Series 2 of the Good Words Podcast kicks off with this episode about "QUOTIDIAN." Host Lynn Hickernell explains the word's two related meanings, with the help of an excerpt from James Boswell's journal regarding Dr. Samuel Johnson, and also poems by Emily Dickinson and Henry Wadsworth Longfellow. Also featuring, "GET IT?!?!?" and the song, "Toothbrush Dance."
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"He maintained that Archibald, Duke of Argyle, was a narrow man. I wondered at this; and observed, that his building so great a house at Inveraray was not like a narrow man. 'Sir,' said he, 'when a narrow man has resolved to build a house, he builds it like another man. But Archibald, Duke of Argyle, was narrow in his ordinary expences, in his quotidian expences.'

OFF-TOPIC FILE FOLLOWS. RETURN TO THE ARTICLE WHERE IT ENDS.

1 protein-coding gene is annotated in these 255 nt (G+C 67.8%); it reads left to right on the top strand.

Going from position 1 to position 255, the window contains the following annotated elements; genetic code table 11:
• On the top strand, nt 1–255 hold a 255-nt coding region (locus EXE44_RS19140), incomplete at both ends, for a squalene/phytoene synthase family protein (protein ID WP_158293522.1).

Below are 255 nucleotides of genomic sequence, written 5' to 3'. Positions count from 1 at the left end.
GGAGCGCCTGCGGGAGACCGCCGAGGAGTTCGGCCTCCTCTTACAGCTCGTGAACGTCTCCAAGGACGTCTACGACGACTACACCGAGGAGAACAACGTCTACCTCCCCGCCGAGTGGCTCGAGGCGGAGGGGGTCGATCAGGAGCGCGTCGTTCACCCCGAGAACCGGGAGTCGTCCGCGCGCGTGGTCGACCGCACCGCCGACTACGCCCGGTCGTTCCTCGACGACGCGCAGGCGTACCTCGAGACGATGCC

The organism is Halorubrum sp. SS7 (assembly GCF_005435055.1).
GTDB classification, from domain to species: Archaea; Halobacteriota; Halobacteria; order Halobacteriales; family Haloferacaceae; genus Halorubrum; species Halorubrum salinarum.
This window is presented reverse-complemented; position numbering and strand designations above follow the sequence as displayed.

"The distinction is very just. It is in the ordinary expences of life that a man's liberality or narrowness is to be discovered. I never heard the word quotidian in this sense, and I imagined it to be a word of Dr Johnson's own fabrication; but I have since found it in Young's Night Thoughts (Night fifth):
"'Death's a destroyer of quotidian prey.'
"and in my friend's Dictionary, supported by the authorities of Charles I and Dr Donne."
A drop fell on the apple tree,
Another on the roof;
A half a dozen kissed the eaves,
And made the gables laugh.
A few went out to help the brook,
That went to help the sea.
Myself conjectured, Were they pearls,
What necklaces could be!
The dust replaced in hoisted roads,
The birds jocoser sung;
The sunshine threw his hat away,
The orchards spangles hung.
The breezes brought dejected lutes,
And bathed them in the glee;
The East put out a single flag,
And signed the fete away.
Excerpt from "Rain in Summer" by Henry Wadsworth Longfellow
Audio of full poem read by Levi Weaver - see below
Levi is an accomplished musician and journalist - you can find his numerous recordings on iTunes, and his reporting on the Texas Rangers for The Athletic.